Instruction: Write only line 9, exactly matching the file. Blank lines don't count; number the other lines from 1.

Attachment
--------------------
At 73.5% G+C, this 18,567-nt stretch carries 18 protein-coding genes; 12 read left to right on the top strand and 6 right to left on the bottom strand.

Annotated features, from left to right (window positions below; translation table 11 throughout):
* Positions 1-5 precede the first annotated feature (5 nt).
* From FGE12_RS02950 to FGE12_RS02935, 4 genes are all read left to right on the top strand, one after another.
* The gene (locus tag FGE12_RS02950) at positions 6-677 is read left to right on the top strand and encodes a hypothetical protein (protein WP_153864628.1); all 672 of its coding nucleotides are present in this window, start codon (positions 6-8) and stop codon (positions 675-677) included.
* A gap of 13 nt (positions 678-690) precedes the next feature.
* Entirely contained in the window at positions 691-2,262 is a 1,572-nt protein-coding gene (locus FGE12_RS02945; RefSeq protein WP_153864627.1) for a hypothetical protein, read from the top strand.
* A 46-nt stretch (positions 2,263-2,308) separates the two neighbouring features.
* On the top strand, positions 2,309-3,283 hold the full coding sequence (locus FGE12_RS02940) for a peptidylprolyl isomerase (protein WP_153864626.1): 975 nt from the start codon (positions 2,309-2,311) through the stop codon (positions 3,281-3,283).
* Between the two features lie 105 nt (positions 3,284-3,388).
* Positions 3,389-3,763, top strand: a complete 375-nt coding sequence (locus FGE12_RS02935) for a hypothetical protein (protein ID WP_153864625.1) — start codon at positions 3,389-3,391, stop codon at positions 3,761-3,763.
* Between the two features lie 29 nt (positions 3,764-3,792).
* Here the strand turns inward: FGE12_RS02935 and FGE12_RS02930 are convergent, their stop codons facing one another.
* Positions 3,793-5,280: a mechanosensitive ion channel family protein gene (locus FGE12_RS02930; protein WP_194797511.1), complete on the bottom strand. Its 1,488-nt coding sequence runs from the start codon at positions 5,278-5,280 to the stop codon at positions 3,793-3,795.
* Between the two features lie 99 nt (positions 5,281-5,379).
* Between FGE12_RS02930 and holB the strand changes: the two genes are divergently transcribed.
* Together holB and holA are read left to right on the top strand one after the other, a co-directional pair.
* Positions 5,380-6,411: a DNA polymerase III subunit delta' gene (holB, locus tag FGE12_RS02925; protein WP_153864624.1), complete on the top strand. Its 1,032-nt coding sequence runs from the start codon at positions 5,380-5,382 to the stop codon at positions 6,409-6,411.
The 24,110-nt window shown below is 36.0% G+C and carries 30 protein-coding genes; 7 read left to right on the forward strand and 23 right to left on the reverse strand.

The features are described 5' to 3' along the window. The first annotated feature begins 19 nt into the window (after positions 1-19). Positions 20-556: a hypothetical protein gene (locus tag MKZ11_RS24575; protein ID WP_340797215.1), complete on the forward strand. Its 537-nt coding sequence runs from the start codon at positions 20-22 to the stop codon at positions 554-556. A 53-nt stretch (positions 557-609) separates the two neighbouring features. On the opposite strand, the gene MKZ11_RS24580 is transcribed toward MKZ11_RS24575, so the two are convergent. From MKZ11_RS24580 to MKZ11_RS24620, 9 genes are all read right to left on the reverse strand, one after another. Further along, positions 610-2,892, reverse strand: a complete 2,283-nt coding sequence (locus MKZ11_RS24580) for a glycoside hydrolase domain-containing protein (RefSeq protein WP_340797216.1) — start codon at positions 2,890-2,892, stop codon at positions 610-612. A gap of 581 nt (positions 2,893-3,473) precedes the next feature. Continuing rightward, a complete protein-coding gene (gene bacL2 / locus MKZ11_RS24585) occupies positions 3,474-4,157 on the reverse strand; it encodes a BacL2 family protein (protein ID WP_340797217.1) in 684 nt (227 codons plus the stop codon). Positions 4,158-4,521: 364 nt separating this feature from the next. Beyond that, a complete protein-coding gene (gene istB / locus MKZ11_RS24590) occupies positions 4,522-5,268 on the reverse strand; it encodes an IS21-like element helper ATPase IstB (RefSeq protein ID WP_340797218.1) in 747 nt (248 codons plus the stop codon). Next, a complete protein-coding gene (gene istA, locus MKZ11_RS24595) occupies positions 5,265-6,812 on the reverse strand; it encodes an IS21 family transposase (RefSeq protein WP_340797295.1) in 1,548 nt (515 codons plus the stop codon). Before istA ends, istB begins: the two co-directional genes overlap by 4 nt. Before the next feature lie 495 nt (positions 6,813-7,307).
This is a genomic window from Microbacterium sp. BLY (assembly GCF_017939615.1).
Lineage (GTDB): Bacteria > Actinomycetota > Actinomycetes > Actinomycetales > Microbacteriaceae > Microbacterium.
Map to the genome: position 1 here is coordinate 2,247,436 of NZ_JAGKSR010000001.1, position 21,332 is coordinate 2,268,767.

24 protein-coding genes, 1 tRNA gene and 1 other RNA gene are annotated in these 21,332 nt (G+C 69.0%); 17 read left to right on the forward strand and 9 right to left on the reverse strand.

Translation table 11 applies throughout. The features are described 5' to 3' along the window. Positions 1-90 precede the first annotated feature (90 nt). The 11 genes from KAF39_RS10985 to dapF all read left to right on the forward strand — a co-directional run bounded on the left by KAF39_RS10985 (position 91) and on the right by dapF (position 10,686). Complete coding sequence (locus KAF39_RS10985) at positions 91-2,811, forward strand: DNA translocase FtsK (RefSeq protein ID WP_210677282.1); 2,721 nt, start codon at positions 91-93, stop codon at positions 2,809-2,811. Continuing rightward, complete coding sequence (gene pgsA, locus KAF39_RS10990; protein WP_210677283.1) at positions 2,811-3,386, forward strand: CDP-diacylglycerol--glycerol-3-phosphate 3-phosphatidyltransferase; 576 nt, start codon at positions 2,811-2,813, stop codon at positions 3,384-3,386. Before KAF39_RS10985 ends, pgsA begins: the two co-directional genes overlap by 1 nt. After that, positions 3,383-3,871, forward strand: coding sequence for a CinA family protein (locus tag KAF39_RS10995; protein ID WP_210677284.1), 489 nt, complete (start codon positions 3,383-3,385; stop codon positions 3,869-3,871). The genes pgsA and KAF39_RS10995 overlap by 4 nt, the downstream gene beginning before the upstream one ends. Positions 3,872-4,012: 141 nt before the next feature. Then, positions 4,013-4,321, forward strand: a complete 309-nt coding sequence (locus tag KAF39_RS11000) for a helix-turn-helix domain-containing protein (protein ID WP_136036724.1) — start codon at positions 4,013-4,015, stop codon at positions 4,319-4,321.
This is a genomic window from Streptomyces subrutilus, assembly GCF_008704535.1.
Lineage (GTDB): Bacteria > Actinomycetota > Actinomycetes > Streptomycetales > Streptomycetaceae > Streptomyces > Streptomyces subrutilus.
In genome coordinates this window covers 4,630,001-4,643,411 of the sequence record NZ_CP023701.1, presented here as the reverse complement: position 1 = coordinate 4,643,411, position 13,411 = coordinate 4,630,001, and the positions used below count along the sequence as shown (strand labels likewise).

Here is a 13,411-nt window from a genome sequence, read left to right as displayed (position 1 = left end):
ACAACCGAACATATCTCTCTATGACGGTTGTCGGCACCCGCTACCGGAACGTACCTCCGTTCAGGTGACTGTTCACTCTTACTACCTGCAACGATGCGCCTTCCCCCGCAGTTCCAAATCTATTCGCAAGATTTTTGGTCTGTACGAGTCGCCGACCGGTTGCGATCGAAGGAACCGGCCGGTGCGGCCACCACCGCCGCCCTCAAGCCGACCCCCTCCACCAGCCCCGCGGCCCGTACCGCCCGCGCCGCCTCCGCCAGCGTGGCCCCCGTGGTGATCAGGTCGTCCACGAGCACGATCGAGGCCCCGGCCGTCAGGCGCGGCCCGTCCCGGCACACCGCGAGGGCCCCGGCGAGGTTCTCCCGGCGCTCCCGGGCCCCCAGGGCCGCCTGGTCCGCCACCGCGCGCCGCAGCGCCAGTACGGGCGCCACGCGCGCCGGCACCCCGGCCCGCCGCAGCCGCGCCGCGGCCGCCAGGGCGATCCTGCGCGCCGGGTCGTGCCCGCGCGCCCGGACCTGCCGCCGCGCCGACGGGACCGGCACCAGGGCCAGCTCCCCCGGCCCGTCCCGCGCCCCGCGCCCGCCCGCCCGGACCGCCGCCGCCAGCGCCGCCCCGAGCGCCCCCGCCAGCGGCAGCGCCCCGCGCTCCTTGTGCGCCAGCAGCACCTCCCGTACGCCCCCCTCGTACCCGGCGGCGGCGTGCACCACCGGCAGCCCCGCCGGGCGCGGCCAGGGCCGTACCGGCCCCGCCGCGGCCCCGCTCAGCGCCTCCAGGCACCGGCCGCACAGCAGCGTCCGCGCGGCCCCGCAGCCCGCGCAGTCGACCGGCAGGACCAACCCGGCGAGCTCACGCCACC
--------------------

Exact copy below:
* On the top strand, positions 2,309-3,283 hold the full coding sequence (locus FGE12_RS02940) for a peptidylprolyl isomerase (protein WP_153864626.1): 975 nt from the start codon (positions 2,309-2,311) through the stop codon (positions 3,281-3,283).